In the meantime we had flown over the coast. We could no longer reach Evreux with the paralysed Ju 88. Lieutenant Ganslmayr decided on a belly landing in a field in Dieppe…” Another Ju88 from the 3. Squadron took a hit from an anti-aircraft gun in Guildford, whereby the BF was wounded. Many aircraft from the I./54 returned with bullet damage, of which two had to make belly landings in Evreux (40% and 50%), the crews remained unharmed. The deployment of II./54 to Odiham also claimed its victims. The Ju 88 with the crew of First Lieutenant Rose and Staff Captain of 5./54, Captain Strauch, as navigator was shot down by Hurricanes when taking off and crashed into Swanbourne Lake in Arundel. Only First Lieutenant Rose and the gunner (BS) survived the parachute jump. The BF was found dead after the jump and Captain Strauch as navigator was recovered from a tree in Worthing having suffered serious injuries. He succumbed to his serious injuries two days later in a British military hospital. The crew of Aircraft Commander (FF) First Lieutenant Fredebeul of 6./54, with a bullet-ridden aircraft, reached the French coast, but had to go down at sea. The navigator (BO) was recovered with serious injuries, but died in the military hospital, the Aircraft Commander (FF) and gunner (BS) were later found dead in the sea, the gunner (BS) remains missing in action. Another Ju 88 from the 6 Squadron with Aircraft Commander (FF) First Lieutenant Schmidt also had to go down at the coast with bullet damage and engine failure, while the Aircraft Commander (FF) and navigator (BO) remained uninjured, radio operator (BF) and gunner (BS) were found dead.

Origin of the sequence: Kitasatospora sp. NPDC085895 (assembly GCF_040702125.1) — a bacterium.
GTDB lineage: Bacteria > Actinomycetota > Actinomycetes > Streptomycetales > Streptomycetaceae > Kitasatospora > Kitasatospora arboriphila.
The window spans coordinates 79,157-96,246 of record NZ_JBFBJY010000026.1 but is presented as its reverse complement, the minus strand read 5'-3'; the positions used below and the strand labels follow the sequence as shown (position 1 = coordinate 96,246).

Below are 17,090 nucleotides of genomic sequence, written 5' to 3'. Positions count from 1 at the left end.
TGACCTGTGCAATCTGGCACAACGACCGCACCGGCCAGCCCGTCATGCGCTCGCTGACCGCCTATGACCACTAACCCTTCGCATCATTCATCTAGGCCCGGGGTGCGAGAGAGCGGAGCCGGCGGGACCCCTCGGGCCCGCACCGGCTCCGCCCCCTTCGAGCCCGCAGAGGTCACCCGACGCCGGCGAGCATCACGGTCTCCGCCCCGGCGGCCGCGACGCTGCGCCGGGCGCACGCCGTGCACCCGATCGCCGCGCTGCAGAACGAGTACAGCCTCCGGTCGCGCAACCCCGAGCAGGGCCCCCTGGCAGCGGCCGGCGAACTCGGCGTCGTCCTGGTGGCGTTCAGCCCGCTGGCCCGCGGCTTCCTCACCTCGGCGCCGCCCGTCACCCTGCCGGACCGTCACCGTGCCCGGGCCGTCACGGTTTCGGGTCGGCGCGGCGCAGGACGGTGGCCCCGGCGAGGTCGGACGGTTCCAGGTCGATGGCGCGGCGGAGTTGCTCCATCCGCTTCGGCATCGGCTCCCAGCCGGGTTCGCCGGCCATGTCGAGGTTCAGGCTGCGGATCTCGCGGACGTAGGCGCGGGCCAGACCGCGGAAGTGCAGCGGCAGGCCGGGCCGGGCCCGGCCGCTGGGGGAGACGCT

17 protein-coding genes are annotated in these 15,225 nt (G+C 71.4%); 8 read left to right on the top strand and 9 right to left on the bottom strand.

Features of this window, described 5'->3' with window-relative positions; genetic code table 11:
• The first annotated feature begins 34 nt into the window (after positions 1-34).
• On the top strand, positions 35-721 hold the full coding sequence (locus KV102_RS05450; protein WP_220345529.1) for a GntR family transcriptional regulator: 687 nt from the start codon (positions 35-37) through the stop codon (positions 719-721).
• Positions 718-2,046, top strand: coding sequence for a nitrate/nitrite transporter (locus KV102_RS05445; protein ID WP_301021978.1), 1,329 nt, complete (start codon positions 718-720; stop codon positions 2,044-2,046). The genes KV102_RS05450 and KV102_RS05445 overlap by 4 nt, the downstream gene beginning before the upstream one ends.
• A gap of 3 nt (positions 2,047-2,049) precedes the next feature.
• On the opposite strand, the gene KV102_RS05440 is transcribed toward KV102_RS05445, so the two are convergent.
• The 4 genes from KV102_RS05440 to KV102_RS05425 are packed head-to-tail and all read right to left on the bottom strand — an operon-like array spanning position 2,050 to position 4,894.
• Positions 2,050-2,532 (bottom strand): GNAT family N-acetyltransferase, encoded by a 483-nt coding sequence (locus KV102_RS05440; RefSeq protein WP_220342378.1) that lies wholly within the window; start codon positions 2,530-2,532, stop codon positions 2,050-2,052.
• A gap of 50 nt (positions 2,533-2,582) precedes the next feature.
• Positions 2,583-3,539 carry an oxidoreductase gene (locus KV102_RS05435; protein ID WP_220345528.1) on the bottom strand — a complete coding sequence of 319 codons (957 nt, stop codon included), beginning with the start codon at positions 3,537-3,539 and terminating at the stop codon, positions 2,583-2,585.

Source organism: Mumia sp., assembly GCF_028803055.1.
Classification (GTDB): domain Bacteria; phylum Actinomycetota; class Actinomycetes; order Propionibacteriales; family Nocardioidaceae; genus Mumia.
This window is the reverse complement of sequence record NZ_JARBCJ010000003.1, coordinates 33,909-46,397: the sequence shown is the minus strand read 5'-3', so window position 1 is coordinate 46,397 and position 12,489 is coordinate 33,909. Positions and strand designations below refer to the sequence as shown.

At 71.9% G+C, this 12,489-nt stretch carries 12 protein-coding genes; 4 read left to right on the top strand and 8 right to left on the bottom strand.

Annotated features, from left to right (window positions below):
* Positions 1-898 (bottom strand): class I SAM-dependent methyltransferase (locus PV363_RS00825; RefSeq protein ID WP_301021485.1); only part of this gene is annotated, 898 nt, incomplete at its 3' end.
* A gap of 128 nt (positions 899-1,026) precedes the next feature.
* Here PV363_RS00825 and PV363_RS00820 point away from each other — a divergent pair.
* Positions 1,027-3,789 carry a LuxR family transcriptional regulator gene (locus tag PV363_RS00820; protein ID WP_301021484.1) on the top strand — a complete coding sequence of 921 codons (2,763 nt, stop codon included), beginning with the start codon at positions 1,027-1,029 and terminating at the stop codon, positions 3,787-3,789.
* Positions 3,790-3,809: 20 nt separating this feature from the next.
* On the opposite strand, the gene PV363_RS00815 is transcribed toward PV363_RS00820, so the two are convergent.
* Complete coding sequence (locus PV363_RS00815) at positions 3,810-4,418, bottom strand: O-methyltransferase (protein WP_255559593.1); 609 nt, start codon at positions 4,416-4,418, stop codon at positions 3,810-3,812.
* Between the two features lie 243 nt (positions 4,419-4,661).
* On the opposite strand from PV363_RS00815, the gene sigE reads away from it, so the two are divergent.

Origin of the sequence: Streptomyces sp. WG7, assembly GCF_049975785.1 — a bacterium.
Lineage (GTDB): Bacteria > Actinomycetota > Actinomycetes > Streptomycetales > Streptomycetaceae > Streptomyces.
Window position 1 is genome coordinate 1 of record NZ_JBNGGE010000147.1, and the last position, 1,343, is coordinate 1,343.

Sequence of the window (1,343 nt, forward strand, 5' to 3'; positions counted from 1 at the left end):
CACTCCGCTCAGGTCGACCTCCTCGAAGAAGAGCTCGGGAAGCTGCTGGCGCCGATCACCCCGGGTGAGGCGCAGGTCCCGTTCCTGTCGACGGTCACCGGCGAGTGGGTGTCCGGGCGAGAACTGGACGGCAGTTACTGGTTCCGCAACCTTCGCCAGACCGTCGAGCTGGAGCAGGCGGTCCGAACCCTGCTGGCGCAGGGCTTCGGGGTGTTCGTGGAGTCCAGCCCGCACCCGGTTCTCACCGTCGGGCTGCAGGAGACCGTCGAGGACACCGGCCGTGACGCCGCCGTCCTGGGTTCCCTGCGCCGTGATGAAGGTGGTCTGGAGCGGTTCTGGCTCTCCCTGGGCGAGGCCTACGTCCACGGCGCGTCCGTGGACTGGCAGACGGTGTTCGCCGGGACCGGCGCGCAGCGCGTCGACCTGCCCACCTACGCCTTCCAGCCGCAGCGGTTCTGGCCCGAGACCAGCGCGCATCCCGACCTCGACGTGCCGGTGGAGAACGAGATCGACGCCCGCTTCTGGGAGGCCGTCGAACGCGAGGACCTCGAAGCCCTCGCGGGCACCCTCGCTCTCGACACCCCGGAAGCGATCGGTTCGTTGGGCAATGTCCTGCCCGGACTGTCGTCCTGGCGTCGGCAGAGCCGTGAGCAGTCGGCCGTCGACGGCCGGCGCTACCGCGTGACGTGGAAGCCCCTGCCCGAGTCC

Both engines of the B3 + TP from 6 Squadron with FF Lieutenant Fischer failed over the Isle of Wight, in a panic the gunner (BS) jumped with his parachute and was captured in Tangmere. Both engines started up again during the nosedive and Lieutenant Fischer managed a belly landing (40%) in Evreux with the bullet-ridden Ju 88. A radio operator (BF) from the 5./54 was also wounded by artillery fire. Another aircraft from the II./54 made a belly landing (40%) with bullet damage in Evreux, the crew remained uninjured. Bombs dropped on Farnborough: 64 SD50 (some with long-term fuses), 4 SC250 and 2 Flambo 250; on Odiham: 35 SC250, 4 Flambo 250 und 52 SC50 (some with long-term fuses).
RAF (Air-Intelligence) A.I.(k) Report No.257/1940 (NA)
Josef Oestermann pictured here as a Leutnant.(Sharples)
Promotion document, from Leutnant to Oberleutnant.(Sharples)
Josef later pictured as Oberleutnant.(Sharples)
Aftermath of the crash, young children attend the scene in the hope of enquiring a souvenir! (Hall/Saunders)
Josef's memorial in Phillis Wood. (Ellis)
Burial details: None: Oblt. Oestermann is still listed as missing in action.
Researched by Melvin Brownless A R Society 2011. Thanks to Steve Hall and Andy Saunders, Clive Ellis and Clive Sharples for helping us preserve the memory of Josef Oestermann with this page of remembrance. (Updated May 2013)